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In the book Statistical Models and Methods for Lifetime Data , it is written :

Censoring: When an observation is incomplete due to some random cause.
Truncation: When the incomplete nature of the observation is due to a systematic selection process inherent to the study design.

What is meant by "systematic selection process inherent to the study design" in the definition of truncation?

What is the difference between censoring and truncation?

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    $\begingroup$ Take a look at the answer here. $\endgroup$ – Dimitriy V. Masterov Mar 30 '15 at 14:44
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    $\begingroup$ Censoring: "We have had an observation in that region somewhere but we don't know what it is". Truncation: "Observation? What observation?" $\endgroup$ – Glen_b Mar 31 '15 at 0:47
  • $\begingroup$ Where are your definitions quoted from? $\endgroup$ – Glen_b Mar 31 '15 at 0:49
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    $\begingroup$ @Glen_b I've edited my question. $\endgroup$ – ABC Apr 1 '15 at 10:12
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Definitions vary, and the two terms are sometimes used interchangeably. I'll try to explain the most common uses using the following data set: $$ 1\qquad 1.25\qquad 2\qquad 4 \qquad 5$$

Censoring: some observations will be censored, meaning that we only know that they are below (or above) some bound. This can for instance occur if we measure the concentration of a chemical in a water sample. If the concentration is too low, the laboratory equipment cannot detect the presence of the chemical. It may still be present though, so we only know that the concentration is below the laboratory's detection limit.

If the detection limit is 1.5, so that observations that fall below this limit is censored, our example data set would become: $$ <1.5\qquad <1.5\qquad 2\qquad 4 \qquad 5,$$ that is, we don't know the actual values of the first two observations, but only that they are smaller than 1.5.

Truncation: the process generating the data is such that it only is possible to observe outcomes above (or below) the truncation limit. This can for instance occur if measurements are taken using a detector which only is activated if the signals it detects are above a certain limit. There may be lots of weak incoming signals, but we can never tell using this detector.

If the truncation limit is 1.5, our example data set would become $$2\qquad 4 \qquad 5$$ and we would not know that there in fact were two signals which were not recorded.

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  • $\begingroup$ So, on this use of the terms, "censored" is misleading if we think in term of the non-technical uses of the word? i.e. in this statistical sense, it means something like "vague" or "only known to fall within some range", rather than in something like the non-technical sense--i.e. suppressed or removed, as when a book is removed from stores because of its content. $\endgroup$ – Mars Dec 18 '15 at 18:16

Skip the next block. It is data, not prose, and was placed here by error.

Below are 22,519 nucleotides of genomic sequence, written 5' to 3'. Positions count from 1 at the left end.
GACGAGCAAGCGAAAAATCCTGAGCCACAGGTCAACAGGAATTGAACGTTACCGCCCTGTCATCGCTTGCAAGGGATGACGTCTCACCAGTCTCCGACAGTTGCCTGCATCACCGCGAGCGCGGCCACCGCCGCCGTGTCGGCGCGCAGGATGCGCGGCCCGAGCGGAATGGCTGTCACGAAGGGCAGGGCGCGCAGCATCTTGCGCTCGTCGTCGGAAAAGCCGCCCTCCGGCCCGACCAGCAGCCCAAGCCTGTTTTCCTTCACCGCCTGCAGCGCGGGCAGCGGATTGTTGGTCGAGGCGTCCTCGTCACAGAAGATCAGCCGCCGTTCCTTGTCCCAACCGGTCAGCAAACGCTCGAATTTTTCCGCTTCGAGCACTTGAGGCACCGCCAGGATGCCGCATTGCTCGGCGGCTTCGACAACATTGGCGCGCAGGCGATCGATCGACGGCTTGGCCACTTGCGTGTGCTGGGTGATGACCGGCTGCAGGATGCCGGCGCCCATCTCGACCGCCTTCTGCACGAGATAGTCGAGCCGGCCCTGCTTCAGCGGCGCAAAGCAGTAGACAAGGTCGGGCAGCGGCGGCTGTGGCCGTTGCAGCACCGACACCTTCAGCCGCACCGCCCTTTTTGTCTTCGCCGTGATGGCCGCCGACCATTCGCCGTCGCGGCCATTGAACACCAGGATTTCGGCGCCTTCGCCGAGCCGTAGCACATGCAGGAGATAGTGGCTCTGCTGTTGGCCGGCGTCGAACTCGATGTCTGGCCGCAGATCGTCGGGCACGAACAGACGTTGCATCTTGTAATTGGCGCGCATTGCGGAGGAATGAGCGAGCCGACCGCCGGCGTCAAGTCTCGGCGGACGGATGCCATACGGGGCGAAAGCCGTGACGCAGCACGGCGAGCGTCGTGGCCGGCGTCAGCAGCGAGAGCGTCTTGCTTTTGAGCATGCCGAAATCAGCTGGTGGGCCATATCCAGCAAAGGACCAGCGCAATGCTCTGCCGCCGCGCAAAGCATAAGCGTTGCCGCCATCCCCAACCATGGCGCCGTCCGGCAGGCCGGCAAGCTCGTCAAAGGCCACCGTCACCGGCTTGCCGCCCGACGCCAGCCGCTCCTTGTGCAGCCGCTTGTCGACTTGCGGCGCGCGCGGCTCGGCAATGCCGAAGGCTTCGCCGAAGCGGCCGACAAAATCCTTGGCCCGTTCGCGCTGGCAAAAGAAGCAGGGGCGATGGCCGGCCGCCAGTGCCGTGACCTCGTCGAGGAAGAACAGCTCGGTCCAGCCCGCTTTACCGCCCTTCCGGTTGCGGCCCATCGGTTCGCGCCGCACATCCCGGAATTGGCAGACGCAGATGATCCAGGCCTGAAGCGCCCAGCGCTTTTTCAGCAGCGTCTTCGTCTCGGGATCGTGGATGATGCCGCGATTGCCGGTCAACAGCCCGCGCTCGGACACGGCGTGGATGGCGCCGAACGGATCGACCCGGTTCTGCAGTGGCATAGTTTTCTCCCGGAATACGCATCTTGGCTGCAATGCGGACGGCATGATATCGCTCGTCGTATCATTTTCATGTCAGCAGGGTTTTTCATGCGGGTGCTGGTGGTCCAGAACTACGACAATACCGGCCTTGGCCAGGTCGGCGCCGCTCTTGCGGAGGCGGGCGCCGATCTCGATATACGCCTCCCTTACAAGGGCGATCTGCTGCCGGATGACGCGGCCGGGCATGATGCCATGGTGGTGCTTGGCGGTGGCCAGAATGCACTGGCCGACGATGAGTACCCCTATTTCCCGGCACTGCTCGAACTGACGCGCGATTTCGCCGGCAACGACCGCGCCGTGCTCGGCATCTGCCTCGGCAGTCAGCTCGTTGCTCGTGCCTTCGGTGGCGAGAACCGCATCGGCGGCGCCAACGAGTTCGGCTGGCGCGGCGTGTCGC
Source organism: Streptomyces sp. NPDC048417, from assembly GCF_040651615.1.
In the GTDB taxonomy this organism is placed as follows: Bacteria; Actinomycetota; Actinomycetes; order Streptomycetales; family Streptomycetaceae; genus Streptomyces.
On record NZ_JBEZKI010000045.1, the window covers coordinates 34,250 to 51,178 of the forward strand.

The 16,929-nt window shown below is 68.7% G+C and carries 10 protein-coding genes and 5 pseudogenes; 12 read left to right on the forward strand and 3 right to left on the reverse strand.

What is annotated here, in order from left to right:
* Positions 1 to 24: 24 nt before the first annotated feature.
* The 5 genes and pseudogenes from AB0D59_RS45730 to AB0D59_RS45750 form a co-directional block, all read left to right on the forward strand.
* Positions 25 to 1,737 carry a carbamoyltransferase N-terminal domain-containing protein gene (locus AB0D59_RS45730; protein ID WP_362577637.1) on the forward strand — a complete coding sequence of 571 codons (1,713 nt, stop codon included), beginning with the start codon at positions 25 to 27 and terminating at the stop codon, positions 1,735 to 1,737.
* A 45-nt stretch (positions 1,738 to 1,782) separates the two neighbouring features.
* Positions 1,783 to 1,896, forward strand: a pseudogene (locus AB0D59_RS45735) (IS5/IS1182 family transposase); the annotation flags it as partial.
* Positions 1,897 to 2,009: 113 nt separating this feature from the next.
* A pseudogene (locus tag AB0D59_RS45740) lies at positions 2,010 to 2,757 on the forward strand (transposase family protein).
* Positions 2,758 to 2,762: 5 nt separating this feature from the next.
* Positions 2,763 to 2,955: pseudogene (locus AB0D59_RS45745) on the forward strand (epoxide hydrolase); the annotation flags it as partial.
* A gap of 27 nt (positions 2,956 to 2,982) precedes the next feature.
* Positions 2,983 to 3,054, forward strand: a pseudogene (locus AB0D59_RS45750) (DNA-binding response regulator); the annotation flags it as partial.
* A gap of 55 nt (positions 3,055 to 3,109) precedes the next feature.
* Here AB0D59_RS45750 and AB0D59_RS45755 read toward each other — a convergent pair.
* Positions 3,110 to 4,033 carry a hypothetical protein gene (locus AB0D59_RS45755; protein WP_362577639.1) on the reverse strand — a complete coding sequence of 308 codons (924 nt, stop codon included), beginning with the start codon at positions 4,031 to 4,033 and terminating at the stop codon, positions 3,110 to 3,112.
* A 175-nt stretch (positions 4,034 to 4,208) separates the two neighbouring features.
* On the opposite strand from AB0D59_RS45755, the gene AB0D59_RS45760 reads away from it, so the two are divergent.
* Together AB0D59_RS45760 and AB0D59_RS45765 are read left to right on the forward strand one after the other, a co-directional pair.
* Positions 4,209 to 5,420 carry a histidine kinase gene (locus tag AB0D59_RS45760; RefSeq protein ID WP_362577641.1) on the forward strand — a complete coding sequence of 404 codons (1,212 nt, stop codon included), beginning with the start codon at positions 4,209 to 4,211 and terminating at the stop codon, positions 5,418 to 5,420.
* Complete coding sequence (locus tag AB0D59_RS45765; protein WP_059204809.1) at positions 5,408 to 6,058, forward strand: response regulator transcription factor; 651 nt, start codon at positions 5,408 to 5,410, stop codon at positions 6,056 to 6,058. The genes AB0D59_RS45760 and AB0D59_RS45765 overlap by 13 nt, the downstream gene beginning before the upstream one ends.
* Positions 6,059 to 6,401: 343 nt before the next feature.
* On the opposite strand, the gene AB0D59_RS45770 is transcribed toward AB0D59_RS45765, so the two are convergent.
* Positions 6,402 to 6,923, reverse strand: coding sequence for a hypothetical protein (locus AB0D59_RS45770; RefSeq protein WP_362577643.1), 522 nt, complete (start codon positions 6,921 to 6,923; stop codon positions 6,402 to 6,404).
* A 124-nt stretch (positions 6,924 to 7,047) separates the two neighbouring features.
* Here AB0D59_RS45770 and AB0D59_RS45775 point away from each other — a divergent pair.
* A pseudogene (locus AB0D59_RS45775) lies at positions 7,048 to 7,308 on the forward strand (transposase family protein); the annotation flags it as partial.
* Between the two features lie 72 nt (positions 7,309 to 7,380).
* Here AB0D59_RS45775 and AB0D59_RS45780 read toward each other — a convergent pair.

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    $\begingroup$ For a concrete example of truncation, car insurance companies never hear about accidents where the damage is less than the deductible, because people don't report there. This is left truncation; we never see data on these incidents at all. For an example of right censoring, when a sick patient decides to stop seeing their doctor, or moves to a different city, then all that is known is that they were alive on the day they left, but we don't know when they died. $\endgroup$ – David White Jan 20 '17 at 17:51
  • $\begingroup$ @Mars: I agree that it sounds backwards from modern non-technical usage where "censoring" is removing all trace of, and "truncating" is removing details. But in statistics "Censoring" is used in the more-old-fashioned non-technical sense where a censor could remove but not eliminate any trace of something: black boxes or blurs placed over offensive parts of a photo or video, bleeps that cover profanity on the radio, or soldiers' letters to home or classified document releases where the censored (more modern term "redacted") parts are blacked out. $\endgroup$ – Wayne Jan 24 '17 at 20:56
  • $\begingroup$ Imagine I measure the time lapse between two kind of event events. But I can only record event for 1 year. Will time be censored or truncated? $\endgroup$ – skan Feb 1 '18 at 16:09
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Just as a perspective from another field (programming), censoring and truncating are two distinct operations.

When working with a sensitive dataset, for example social security numbers and telephone numbers, I might censor it or have it censored prior to access being granted:

123-12-1234 => 999-99-9999
567-56-5678 => 999-99-9999
(906) 123-4567 => (000) 000-0000

This allows the rest of the application to operate as it normally would, with similar data structures, but with no real informational content or dissemination of private information.

Truncation, by contrast, is typically just cutting off remaining values after a certain point. To work on an application, I don't need hundreds of thousands of records, perhaps I only need ~50 of each which makes the data access much faster and the data sets smaller.

A similar variant of truncation is when inserting a value into a column or datatype of limited length or precision:

abcdefghijklmnopqrstuv => abcdef
10.23412421345 => 10.23
10.92455311 => 10
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  • $\begingroup$ +1 It's important to know that censoring and truncation can have completely different meanings outside of statistics! $\endgroup$ – MånsT Mar 31 '15 at 8:34

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